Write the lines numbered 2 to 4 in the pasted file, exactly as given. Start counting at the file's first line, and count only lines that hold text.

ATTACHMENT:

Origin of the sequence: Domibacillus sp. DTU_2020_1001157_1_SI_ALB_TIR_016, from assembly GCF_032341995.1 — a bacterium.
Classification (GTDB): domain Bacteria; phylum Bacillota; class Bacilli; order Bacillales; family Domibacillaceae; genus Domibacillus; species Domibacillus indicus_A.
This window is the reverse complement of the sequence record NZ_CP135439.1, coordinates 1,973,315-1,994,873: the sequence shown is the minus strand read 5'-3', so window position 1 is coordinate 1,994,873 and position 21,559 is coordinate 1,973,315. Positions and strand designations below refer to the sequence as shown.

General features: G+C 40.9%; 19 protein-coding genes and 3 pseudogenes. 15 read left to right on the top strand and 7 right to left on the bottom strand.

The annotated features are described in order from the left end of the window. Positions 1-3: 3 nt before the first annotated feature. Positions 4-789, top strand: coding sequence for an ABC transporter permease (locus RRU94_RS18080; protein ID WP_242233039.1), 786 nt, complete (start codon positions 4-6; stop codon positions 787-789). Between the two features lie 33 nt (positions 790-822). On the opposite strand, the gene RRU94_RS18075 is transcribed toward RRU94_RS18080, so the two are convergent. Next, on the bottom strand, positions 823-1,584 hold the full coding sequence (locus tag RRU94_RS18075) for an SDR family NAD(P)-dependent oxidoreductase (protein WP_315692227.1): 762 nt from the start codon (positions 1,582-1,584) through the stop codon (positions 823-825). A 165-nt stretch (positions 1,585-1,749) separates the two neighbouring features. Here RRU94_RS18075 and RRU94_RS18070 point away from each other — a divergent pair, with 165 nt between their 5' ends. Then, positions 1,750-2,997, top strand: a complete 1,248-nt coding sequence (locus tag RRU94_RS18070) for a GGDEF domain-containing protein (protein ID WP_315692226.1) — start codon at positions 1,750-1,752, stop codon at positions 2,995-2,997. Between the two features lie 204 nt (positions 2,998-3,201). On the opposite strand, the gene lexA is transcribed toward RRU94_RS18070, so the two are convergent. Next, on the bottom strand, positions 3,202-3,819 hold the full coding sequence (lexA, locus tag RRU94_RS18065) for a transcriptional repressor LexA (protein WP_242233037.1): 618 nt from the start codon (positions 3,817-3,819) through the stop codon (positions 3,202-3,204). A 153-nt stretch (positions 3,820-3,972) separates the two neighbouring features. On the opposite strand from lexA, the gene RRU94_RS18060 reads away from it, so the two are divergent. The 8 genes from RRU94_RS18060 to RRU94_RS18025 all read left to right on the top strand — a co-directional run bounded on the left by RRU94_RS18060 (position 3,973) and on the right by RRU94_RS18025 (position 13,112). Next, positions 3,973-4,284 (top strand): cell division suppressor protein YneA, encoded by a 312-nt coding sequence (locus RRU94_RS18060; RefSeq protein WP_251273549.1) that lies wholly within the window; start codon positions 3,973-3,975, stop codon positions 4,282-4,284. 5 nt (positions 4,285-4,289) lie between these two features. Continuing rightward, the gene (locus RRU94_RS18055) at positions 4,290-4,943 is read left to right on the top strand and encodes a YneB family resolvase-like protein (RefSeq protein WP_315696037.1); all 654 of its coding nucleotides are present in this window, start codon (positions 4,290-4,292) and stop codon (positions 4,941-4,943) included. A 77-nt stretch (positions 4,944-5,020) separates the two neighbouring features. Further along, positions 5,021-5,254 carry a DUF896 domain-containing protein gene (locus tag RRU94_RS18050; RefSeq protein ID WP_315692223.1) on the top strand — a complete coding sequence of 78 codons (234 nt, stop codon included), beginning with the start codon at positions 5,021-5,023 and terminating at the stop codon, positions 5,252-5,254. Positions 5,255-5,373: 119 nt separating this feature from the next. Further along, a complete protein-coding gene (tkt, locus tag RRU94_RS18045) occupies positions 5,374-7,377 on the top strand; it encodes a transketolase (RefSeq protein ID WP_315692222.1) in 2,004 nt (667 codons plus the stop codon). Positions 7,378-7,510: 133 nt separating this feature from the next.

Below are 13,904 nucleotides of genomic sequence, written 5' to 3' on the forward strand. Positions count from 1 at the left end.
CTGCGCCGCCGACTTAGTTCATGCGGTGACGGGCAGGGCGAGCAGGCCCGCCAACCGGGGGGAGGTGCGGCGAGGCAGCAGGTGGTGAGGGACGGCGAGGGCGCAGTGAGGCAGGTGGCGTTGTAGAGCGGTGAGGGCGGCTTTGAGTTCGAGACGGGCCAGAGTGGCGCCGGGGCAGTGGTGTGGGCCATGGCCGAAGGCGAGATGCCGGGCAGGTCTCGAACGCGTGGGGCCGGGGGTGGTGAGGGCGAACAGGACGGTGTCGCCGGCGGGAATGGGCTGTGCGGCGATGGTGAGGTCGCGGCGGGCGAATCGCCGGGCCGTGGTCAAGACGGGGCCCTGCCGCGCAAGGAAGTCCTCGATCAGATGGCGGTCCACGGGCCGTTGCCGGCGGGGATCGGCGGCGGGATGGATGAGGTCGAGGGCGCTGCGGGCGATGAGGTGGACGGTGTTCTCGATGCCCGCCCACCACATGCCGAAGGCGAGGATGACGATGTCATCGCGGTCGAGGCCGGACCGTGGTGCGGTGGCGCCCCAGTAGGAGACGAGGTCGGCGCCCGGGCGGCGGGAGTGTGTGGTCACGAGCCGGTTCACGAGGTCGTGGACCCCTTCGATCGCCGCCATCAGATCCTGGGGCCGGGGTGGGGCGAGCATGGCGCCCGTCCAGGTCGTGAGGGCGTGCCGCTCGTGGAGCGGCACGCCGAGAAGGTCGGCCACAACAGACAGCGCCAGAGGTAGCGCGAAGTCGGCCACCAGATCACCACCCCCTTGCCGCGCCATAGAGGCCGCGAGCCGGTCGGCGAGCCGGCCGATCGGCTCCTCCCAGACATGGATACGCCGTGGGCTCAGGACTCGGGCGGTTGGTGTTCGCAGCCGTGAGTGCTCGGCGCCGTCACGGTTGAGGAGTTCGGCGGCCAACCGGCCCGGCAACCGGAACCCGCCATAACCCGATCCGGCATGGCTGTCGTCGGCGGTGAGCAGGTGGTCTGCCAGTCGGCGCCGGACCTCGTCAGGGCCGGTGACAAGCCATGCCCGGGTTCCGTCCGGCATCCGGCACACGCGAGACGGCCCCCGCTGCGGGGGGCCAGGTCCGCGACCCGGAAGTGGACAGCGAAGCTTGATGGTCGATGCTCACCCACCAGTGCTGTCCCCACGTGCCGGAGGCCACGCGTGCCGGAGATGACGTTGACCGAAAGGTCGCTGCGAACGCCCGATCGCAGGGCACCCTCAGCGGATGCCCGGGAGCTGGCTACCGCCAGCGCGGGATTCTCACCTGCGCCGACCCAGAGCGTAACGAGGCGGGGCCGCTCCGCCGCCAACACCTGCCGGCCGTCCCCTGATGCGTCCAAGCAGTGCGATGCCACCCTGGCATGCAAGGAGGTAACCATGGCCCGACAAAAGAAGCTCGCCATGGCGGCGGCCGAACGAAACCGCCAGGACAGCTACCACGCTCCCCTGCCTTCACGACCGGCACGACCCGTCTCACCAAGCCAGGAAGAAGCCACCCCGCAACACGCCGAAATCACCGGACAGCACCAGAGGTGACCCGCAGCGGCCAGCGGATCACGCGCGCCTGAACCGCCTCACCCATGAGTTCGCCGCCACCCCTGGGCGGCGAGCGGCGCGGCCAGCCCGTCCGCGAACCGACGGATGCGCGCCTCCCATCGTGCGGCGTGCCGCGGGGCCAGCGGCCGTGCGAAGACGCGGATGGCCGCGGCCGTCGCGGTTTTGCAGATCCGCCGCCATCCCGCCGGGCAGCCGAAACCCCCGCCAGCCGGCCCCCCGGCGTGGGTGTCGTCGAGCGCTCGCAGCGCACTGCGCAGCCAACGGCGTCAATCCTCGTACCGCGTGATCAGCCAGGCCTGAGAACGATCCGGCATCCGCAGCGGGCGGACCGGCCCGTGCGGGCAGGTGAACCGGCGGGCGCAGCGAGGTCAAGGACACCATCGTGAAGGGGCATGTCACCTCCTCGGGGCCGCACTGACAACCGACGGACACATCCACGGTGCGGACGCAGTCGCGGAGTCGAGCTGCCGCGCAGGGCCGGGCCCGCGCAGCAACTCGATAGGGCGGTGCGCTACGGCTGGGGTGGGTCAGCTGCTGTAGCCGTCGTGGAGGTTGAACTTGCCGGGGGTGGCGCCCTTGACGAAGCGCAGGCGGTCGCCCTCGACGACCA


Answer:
Classification (GTDB): domain Bacteria; phylum Bacillota; class Bacilli; order Bacillales; family Domibacillaceae; genus Domibacillus; species Domibacillus indicus_A.
This window is the reverse complement of the sequence record NZ_CP135439.1, coordinates 1,973,315-1,994,873: the sequence shown is the minus strand read 5'-3', so window position 1 is coordinate 1,994,873 and position 21,559 is coordinate 1,973,315. Positions and strand designations below refer to the sequence as shown.

General features: G+C 40.9%; 19 protein-coding genes and 3 pseudogenes. 15 read left to right on the top strand and 7 right to left on the bottom strand.